In this mad back and forth across the planet of planes, ships, ferries, lorries and trains still more TAV, what gains is commerce not production.

On the contrary, the farmer and the craftsperson, are expelled from the production system by the hypermarkets, points of loading and unloading of goods on the planet.

Gatekeepers of the multinationals who tell us what to eat by means of information and publicity.

And then if the meat, the honey, the milk produced locally is more wholesome and costs less, who cares?

Posted by Beppe Grillo at 10:30 AM in | Comments (5)
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I fully agree with your point of view.
You also have Dutch tomatoes I noticed. They are a little bit cheaper than the Italian ones, probably because they have been exported with EU subventions, payed by us tax payers.
So in fact we pay more or less the same price. Unfortunately most people just look at the amount of money going out of their pockets when they buy.
But also unfortunately, that a vast majority does not see how things are interconnected in the economy. If the subventions would be terminated, we would pay less tax, price difference will be gone and w'll just buy the local ones.
Another thing is that the Dutch tomatoes are grown in greenhouses under artificial light, even during winter time. This is a great waste of energy!!
Apart from that, the resulting taste is like pure water. If I am in Italy I will never buy them only for the NO taste.
For the Chinese ones, I wonder what production conditions are being used over there. Are they genetically manipulated? What's the amount of pesticide used? So why do Napolitani accept these on their pizza?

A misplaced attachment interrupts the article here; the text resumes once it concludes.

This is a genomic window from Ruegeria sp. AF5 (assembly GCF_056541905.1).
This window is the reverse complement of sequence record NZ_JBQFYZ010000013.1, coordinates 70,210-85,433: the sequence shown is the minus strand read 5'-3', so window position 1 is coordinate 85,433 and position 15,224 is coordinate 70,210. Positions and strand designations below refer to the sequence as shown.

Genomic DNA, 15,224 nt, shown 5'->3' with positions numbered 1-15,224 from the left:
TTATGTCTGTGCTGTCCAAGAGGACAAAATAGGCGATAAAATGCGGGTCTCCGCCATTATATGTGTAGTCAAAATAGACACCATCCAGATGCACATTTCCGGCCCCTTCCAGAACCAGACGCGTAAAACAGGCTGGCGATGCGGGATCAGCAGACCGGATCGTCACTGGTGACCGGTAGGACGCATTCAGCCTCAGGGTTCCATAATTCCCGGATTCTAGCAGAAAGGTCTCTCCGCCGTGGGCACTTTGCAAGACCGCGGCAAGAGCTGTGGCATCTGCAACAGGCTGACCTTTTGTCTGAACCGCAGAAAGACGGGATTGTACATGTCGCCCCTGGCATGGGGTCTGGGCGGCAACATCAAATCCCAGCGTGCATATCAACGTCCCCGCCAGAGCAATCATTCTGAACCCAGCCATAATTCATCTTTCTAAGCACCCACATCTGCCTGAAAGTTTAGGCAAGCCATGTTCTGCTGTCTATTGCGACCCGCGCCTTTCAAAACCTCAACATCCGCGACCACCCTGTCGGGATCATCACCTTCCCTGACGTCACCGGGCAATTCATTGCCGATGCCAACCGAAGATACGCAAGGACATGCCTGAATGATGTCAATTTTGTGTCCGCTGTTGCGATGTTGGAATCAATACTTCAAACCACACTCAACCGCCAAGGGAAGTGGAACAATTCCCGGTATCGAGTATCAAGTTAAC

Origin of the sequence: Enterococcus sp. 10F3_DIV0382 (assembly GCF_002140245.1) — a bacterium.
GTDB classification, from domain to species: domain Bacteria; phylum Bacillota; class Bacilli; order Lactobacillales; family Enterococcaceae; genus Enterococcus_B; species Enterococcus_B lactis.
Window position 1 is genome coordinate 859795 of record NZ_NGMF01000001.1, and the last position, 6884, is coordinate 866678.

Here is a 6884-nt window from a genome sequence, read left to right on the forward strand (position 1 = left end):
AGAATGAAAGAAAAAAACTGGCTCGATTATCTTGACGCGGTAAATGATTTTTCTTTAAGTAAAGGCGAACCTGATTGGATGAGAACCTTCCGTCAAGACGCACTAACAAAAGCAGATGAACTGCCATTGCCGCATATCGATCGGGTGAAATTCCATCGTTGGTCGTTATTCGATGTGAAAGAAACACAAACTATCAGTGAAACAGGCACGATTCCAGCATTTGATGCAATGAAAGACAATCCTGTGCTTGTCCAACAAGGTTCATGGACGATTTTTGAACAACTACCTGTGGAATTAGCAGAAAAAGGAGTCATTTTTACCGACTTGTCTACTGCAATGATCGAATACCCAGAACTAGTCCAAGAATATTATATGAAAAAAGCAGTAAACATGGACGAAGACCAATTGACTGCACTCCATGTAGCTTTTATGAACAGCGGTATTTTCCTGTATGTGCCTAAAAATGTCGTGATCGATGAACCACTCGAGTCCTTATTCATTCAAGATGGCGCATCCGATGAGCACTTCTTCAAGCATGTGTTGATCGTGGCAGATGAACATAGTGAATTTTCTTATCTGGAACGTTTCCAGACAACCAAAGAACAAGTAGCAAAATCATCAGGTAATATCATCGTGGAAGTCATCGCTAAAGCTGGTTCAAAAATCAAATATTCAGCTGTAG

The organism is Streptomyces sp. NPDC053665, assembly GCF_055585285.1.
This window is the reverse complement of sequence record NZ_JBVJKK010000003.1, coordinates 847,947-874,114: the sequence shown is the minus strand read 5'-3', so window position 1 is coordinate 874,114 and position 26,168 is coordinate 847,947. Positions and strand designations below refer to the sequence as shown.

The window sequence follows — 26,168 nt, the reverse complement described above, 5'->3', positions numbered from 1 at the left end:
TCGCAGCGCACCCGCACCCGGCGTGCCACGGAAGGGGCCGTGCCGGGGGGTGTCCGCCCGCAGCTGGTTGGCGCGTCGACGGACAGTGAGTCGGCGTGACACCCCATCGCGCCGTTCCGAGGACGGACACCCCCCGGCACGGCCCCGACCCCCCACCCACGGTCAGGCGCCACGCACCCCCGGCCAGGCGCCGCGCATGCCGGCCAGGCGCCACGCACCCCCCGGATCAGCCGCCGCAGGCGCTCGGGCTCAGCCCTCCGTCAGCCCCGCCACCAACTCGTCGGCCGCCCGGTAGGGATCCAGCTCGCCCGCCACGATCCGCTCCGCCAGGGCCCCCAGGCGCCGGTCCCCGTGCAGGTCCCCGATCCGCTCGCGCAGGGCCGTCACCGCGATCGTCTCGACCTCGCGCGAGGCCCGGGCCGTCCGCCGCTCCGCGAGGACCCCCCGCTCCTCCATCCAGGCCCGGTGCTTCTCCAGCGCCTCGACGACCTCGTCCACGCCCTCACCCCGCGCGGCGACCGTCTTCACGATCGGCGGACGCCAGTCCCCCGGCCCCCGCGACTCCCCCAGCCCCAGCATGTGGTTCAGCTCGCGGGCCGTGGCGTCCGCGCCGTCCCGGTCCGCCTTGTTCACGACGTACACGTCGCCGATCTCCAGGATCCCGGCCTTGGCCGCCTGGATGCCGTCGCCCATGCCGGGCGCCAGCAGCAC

Maybe another reason why a lot of goods are moved from one country to another for processing, is that there happens some manipulation, not allowed in the country of origin.

Beppe, I don't know if you're a cook. If so, you might have noticed that, if you buy meat from big (discount) supermarkets to make a nice steak, once the steak is ready, it's size has been reduced quite a bit. A lot of water the meat contained has been vapourized! Water you've paid for by the price of meat!

Posted by: Ellio Martina | December 19, 2005 12:52 AM

Great post. I have just seen a hair-raising "advert" on the TG3 NEWS (yes - "NEWS") program hawking genuine Parma products: ie "wild salmon" (You know the famous "salmone selvatica di Parma"!!). On a brighter note there are some wonderful farmer's markets initiatives around Europe. Here is a link to my local one in the UK, where I can go on Saturdays to buy fresh veg (no packing) fresh cheese, eggs and bread (no plastic bags) and homemade jam...a nice old man recycles glass jars and sells GOOD homemade jam in them. Buying directly from farmers in Lancashire is an agricultural college-sponsored project: Take a look at

Posted by: Maureen Lister | December 18, 2005 07:54 PM

Great post.
Support Slow Food, local production (artiginale) and biodiversity.

Posted by: George De Stefano | December 18, 2005 01:46 AM

I do not understand why nobody post something in English... I'm not referring to the usual italians but the others!!
where are the clever Swedish, French, Australian, Mexican....where are you fellas!?!?

Posted by: simona rossi | December 17, 2005 09:39 PM

Tomatoes and oxen ... great piece.
And what to say of the Exxon-FedEx generation celebrating the Holy Christmas. Grandparents sending cheap plastic toys (made by exploited chinese women, polluting too) from California to children in Ohio (stoned by too much TV), children in Ohio throwing in the garbage cheap plastic toys, grandparents in Ohio sending cheap plastic toys to children in California, children in California throwing in the garbage cheap plastic toys, chinese women exploited in order to make more plastic toys... more FedEx trucks (killing neighbourhood dogs to deliver plastic toys faster and faster), more perks for the Exxon CEOs. Let us all celebrate the Progress and the positive trend of our Economy, this Christmas. I forgot, God Bless America, not the Canadians beyond the borders, not the illegal Mexican immigrants, not the Arabs, please God, bless only the genuine legal US citizen.

Posted by: Pietro Guadalupi | December 17, 2005 02:50 PM